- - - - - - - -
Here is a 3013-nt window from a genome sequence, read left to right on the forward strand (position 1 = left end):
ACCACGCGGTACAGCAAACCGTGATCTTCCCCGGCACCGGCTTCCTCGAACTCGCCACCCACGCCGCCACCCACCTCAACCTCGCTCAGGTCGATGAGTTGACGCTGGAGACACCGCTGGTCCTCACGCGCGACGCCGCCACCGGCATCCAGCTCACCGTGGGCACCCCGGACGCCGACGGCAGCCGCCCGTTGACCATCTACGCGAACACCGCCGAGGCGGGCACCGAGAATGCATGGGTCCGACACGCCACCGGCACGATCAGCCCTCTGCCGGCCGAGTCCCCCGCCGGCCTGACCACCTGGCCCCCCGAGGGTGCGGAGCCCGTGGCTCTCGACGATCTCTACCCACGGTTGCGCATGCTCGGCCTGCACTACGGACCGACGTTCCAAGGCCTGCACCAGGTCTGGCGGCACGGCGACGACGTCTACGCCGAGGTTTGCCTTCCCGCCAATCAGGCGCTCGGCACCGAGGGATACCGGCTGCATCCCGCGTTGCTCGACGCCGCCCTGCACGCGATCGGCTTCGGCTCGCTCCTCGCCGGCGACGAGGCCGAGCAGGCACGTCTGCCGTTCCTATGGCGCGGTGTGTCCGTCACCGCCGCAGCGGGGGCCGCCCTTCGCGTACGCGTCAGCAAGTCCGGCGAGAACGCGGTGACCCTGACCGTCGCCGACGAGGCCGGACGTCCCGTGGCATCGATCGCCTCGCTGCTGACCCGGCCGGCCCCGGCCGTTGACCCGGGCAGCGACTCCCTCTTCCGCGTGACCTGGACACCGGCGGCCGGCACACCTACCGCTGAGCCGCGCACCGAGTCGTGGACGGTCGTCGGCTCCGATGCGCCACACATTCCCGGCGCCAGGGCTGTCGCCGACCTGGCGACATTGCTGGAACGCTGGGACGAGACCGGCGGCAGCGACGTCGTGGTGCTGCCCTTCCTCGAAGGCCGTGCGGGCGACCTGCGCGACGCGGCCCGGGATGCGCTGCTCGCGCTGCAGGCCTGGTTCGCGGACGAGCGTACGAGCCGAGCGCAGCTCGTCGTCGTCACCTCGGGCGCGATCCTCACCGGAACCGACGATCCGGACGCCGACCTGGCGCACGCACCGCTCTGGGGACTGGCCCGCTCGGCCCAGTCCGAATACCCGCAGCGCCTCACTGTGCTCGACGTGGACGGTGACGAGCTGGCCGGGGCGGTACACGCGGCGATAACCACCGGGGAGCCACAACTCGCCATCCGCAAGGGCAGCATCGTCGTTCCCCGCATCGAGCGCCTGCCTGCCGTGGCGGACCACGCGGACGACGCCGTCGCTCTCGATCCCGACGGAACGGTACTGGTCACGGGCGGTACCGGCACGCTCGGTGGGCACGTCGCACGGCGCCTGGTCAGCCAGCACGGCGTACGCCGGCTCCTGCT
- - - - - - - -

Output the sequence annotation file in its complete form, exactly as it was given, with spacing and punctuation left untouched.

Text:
Here is a 3013-nt window from a genome sequence, read left to right on the forward strand (position 1 = left end):
ACCACGCGGTACAGCAAACCGTGATCTTCCCCGGCACCGGCTTCCTCGAACTCGCCACCCACGCCGCCACCCACCTCAACCTCGCTCAGGTCGATGAGTTGACGCTGGAGACACCGCTGGTCCTCACGCGCGACGCCGCCACCGGCATCCAGCTCACCGTGGGCACCCCGGACGCCGACGGCAGCCGCCCGTTGACCATCTACGCGAACACCGCCGAGGCGGGCACCGAGAATGCATGGGTCCGACACGCCACCGGCACGATCAGCCCTCTGCCGGCCGAGTCCCCCGCCGGCCTGACCACCTGGCCCCCCGAGGGTGCGGAGCCCGTGGCTCTCGACGATCTCTACCCACGGTTGCGCATGCTCGGCCTGCACTACGGACCGACGTTCCAAGGCCTGCACCAGGTCTGGCGGCACGGCGACGACGTCTACGCCGAGGTTTGCCTTCCCGCCAATCAGGCGCTCGGCACCGAGGGATACCGGCTGCATCCCGCGTTGCTCGACGCCGCCCTGCACGCGATCGGCTTCGGCTCGCTCCTCGCCGGCGACGAGGCCGAGCAGGCACGTCTGCCGTTCCTATGGCGCGGTGTGTCCGTCACCGCCGCAGCGGGGGCCGCCCTTCGCGTACGCGTCAGCAAGTCCGGCGAGAACGCGGTGACCCTGACCGTCGCCGACGAGGCCGGACGTCCCGTGGCATCGATCGCCTCGCTGCTGACCCGGCCGGCCCCGGCCGTTGACCCGGGCAGCGACTCCCTCTTCCGCGTGACCTGGACACCGGCGGCCGGCACACCTACCGCTGAGCCGCGCACCGAGTCGTGGACGGTCGTCGGCTCCGATGCGCCACACATTCCCGGCGCCAGGGCTGTCGCCGACCTGGCGACATTGCTGGAACGCTGGGACGAGACCGGCGGCAGCGACGTCGTGGTGCTGCCCTTCCTCGAAGGCCGTGCGGGCGACCTGCGCGACGCGGCCCGGGATGCGCTGCTCGCGCTGCAGGCCTGGTTCGCGGACGAGCGTACGAGCCGAGCGCAGCTCGTCGTCGTCACCTCGGGCGCGATCCTCACCGGAACCGACGATCCGGACGCCGACCTGGCGCACGCACCGCTCTGGGGACTGGCCCGCTCGGCCCAGTCCGAATACCCGCAGCGCCTCACTGTGCTCGACGTGGACGGTGACGAGCTGGCCGGGGCGGTACACGCGGCGATAACCACCGGGGAGCCACAACTCGCCATCCGCAAGGGCAGCATCGTCGTTCCCCGCATCGAGCGCCTGCCTGCCGTGGCGGACCACGCGGACGACGCCGTCGCTCTCGATCCCGACGGAACGGTACTGGTCACGGGCGGTACCGGCACGCTCGGTGGGCACGTCGCACGGCGCCTGGTCAGCCAGCACGGCGTACGCCGGCTCCTGCT